When we talk extranet, we typically mean any TCP/IP network between two or more companies with secure communications. Law firms start there and typically narrow it down to knowledge-based extranets with a database at its heart.
In its most basic form, legal extranets are made up of a legal document collection. That is maintained on either the firms servers or at a data center. Historically, those documents were kept in the TIFF graphics format. Because TIFF is essentially useless for searching, the materials were made available by using OCRed Word or WordPerfect documents and/or keywords. And because legal documents can expand quickly into the tens of thousands, a database management system is an essential part of any legal extranet.
An advanced law firms extranet goes far beyond those basics. Steve Agnoli, CIO of Kirkpatrick and Lockhart (K&L), a national corporate law firm, describes K&Ls legal extranet as a modular architecture with a Web-based front end, with server-based middle tiers handling business logic, data access, and data repository functions.
Keeping the entire system running is Windows 2000 Server, SQL Server 2000, Site Server 3.0 and Internet Information Server 5.0. Of course, K&L couldnt do it all by itself. Microsoft solutions providers assisted K&L in creating its extranet.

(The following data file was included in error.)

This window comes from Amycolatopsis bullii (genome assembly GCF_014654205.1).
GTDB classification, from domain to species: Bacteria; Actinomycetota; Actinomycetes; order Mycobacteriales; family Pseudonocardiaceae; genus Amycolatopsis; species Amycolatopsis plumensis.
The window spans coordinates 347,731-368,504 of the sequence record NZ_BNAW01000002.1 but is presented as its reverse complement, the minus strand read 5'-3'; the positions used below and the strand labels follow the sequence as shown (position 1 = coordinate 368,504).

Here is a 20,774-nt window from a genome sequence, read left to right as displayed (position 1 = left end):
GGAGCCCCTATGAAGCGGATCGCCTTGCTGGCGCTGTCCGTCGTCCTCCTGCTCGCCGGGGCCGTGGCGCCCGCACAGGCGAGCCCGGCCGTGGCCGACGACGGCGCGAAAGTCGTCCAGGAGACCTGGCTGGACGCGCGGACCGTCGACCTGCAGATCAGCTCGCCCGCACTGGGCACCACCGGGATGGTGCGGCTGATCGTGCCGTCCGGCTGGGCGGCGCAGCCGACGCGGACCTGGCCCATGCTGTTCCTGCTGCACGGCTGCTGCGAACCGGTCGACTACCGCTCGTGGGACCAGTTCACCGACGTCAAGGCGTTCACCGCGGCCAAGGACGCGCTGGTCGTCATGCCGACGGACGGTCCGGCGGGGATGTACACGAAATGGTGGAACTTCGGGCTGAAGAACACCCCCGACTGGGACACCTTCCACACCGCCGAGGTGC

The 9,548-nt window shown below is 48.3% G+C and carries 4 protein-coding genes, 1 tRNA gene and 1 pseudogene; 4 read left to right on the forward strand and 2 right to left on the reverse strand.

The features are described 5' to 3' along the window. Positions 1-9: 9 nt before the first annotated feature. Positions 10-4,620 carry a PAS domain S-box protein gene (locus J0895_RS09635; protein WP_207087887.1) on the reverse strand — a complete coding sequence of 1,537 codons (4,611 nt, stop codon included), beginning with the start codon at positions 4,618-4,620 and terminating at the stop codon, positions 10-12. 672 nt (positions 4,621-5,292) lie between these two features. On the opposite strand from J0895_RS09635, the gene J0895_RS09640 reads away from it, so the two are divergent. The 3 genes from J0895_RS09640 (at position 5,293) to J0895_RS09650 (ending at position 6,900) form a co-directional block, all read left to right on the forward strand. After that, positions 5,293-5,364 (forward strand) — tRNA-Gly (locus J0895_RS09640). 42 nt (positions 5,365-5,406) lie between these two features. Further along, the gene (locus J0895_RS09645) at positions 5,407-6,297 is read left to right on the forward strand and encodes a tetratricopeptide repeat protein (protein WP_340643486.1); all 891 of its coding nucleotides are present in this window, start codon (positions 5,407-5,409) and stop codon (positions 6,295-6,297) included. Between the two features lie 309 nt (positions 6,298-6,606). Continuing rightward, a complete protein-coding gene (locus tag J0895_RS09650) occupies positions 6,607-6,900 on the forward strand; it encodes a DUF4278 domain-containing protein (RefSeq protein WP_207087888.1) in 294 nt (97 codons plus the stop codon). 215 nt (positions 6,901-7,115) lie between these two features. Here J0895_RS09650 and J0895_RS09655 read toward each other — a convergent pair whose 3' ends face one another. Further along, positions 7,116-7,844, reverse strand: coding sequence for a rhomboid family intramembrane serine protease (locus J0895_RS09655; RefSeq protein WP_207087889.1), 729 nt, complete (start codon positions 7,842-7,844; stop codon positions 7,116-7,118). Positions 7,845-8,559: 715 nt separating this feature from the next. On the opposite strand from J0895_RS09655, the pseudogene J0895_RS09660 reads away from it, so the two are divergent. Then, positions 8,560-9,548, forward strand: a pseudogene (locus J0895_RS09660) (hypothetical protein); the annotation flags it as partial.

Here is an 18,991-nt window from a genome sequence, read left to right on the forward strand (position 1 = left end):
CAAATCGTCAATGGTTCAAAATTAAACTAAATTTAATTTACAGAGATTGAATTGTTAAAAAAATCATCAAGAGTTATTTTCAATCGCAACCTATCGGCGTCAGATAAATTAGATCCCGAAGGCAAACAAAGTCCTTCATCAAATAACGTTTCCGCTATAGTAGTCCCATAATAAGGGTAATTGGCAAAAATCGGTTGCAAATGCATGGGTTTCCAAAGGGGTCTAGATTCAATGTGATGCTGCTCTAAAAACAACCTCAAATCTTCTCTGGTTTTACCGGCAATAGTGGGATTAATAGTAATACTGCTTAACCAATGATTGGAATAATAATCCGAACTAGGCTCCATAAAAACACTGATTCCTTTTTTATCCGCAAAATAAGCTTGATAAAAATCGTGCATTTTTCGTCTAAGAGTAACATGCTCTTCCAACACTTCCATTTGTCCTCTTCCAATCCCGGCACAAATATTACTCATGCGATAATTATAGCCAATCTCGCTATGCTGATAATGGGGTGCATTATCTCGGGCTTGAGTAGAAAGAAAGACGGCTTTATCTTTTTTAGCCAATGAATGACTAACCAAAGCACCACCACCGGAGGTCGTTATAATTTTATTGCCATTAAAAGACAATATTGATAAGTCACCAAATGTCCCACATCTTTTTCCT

Keeping the entire extranet safe from hackers, K&L uses firewalls, its own authentication modules and Secure Sockets Layer 128-bit encryption on the Web-server side. From that foundation, K&L builds separate extranets for each of its clients.
While other firms use other technologies—Domino/Notes and Novells GroupWise also are popular—K&Ls approach is an excellent example of how major law firms are delivering extranet services. If you have expertise in those areas, the next time you visit your own lawyers, after asking for their help, you might be well served to ask them how you can help them.